• The red ghosts. They float around, throw bloody projectiles at you that hurt quite a bit, and will often cloak and float off before you can deal enough damage to kill them - requiring you to stand around waiting for them to uncloak so you can finish the job.
  • The SWAT team in PAYDAY: The Heist whenever they use their smoke grenades. Creates a huge cloud of smoke you can't see through, but the cops can see through them perfectly, even if they are not a cloaker. The smoke lasts for several minutes and can cause slowdown if your computer isn't strong enough to handle all the particle effects. Just for fun, watch the enemies use another smoke grenade right after their first one fizzles out.
  • E.Y.E.: Divine Cybermancy has the Perigrum Forma, small leaping things that look vaguely like Aliens. They are rather weak, but they are hard to hit and spawn en masse.
  • Mecha levels in Shogo: Mobile Armor Division have human enemies. They're pathetically weak and have no armor whatsoever, so any weapon at all will kill them in one shot - as will simply stomping them flat. Good luck finding them, though, as their minuscule size, dark clothing and trailless weapons allow them surprisingly good camouflage. They are little more than an annoyance singularily, but as you laboriously find the little buggers they'll whittle down your health enough that the next mecha you meet will have a rather higher chance of smacking you down.
  • Commandos, Ravens, and Cicadas in MechWarrior: Online that are equipped with the ECM upgrade went from laughably bad models of mech to just plain mean. It turns a poorly armored little cannon-fodder mech into a monster that can make a team of Humongous Mecha disappear, due to the fact that ECM interferes with the ability to lock on to mechs with homing weapons, gauge their health, spot them on radar or map functions or even SEE them at a distance. This, coupled with the mech's relatively high speed and agility makes it tough to take them out to stop the ECM's jamming effect. The only other mech capable of equiping ECM is the Atlas, which turns it from a Mighty Glacier into a Demonic Spider thanks to the Atlas's large number of weapons and thick armor that are now under a cloaking field.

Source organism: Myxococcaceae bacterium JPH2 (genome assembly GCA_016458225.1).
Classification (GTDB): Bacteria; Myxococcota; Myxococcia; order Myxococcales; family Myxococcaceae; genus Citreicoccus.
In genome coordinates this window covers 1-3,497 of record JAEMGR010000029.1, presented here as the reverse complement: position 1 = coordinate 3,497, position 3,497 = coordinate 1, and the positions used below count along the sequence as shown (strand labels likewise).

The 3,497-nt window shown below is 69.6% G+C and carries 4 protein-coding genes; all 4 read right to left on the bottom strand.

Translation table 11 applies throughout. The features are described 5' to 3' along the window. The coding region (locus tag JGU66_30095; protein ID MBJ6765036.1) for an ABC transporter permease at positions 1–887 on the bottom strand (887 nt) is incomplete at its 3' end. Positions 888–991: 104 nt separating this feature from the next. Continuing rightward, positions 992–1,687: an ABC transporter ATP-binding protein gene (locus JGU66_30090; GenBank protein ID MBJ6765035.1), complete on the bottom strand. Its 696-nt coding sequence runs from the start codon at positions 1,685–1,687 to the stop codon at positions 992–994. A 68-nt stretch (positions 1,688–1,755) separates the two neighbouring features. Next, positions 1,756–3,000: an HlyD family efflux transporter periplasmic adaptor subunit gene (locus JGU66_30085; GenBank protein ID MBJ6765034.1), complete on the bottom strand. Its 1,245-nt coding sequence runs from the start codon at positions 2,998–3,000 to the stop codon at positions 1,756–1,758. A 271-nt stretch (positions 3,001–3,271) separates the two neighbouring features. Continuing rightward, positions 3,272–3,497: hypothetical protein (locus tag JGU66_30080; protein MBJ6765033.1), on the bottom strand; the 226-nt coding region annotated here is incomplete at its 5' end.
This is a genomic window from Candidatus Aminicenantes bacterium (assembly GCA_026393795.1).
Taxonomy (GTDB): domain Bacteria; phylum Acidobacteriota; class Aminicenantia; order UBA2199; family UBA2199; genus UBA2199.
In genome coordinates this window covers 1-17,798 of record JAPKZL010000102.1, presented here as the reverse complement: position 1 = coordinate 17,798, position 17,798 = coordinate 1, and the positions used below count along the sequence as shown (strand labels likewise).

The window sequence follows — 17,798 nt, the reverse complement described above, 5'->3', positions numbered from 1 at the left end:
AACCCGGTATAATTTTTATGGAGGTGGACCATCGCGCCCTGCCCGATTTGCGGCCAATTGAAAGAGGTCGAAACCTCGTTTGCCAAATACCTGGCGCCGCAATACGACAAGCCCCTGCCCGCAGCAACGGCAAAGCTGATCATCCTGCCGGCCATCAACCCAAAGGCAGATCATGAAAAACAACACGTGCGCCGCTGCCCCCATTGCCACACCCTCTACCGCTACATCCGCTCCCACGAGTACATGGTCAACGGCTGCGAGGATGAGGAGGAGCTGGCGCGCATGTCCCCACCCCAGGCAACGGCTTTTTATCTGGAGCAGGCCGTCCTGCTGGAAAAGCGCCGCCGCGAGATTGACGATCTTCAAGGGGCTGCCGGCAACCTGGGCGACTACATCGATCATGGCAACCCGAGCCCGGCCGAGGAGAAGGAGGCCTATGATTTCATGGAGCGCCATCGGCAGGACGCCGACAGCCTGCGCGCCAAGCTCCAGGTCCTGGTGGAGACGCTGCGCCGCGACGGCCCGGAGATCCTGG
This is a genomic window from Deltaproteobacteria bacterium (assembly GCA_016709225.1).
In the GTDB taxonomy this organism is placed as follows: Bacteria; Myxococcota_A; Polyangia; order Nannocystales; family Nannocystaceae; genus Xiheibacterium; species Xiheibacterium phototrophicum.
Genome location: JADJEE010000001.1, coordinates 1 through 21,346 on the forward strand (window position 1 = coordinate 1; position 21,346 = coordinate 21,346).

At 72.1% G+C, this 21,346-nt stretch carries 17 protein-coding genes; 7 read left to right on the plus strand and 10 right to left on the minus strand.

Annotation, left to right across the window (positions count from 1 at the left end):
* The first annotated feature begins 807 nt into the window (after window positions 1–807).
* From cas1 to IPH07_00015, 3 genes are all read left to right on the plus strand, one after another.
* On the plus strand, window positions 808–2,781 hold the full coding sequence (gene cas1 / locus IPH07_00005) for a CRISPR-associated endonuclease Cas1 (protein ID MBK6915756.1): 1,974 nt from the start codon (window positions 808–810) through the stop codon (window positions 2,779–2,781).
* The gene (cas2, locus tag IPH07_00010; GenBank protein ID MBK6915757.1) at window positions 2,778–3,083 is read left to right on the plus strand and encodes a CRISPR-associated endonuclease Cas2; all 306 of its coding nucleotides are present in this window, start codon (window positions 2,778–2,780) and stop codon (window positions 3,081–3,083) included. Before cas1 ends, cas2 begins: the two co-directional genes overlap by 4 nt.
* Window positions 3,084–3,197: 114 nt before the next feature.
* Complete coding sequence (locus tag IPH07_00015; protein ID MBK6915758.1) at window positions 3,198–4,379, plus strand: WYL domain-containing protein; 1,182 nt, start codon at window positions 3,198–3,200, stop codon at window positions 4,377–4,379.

• The regular splicers in BioShock games, specifically those armed with melee weapons and light guns.
  • Nosferatu: The Wrath of Malachi:
    • There are literal goddamned Bats that fly around the roofs of the Castle, which can be annoying as they hurt you if they touch you and are really hard to hit.
    • Another literal goddamned Bat would be the Demodus. They're much smaller targets than any of the other enemies, and they move very fast. They also take quite a bit to bring down.
    • Devil Dogs could also count, since they're among the weakest enemies, but are very fast and often appear alongside other enemies.
    • Let's just say that any enemy can be a goddamned bat in some situation.
  • The mammoth birds of Evolve. Fast enough to be hard to hit but too slow to outrun you. They have enough health to survive attacks that should kill them while packing an AOE electrical attack. They are on every map, spawn often, and travel in groups. Their AI makes them shock you if you get too close, while occasionally making them charge players and attack rather than flee. For these reasons they are the most hated wildlife in the game, to the point where a community challenge allowed Monster and Hunter players to team up against them.
  • Rolling Smiles and Broken Smiles in Killer7. Both move in erratic ways, making it hard to hit them at all, let alone in their weak spots. Rolling Smiles roll at you and their weak spot is on their chest, and Broken Smiles move VERY fast in a zigzag pattern.
  • In Tribes 2, the "Annoying Bastard" playstyle/loadout is designed specifically to goad the enemy base defenders into a rage-fueled and ultimately pointless chase across the map. Durable medium armor, long range weapons, a Heal Thyself Magic Tool repair pack, and hidden resupply stations allow them to constantly provoke and distract enemy flag defenders, such as sitting on a mountain and shining a laser pointer at the defender's eyes, or poking them with the exploding blue frisbee launcher before using the same gun to Rocket Jump away when attacked. The goal of the Bastard isn't to get kills, it's to piss off the enemy so much that they drop whatever they're doing to kill the Bastard, all while the Bastard's team is actually winning the match.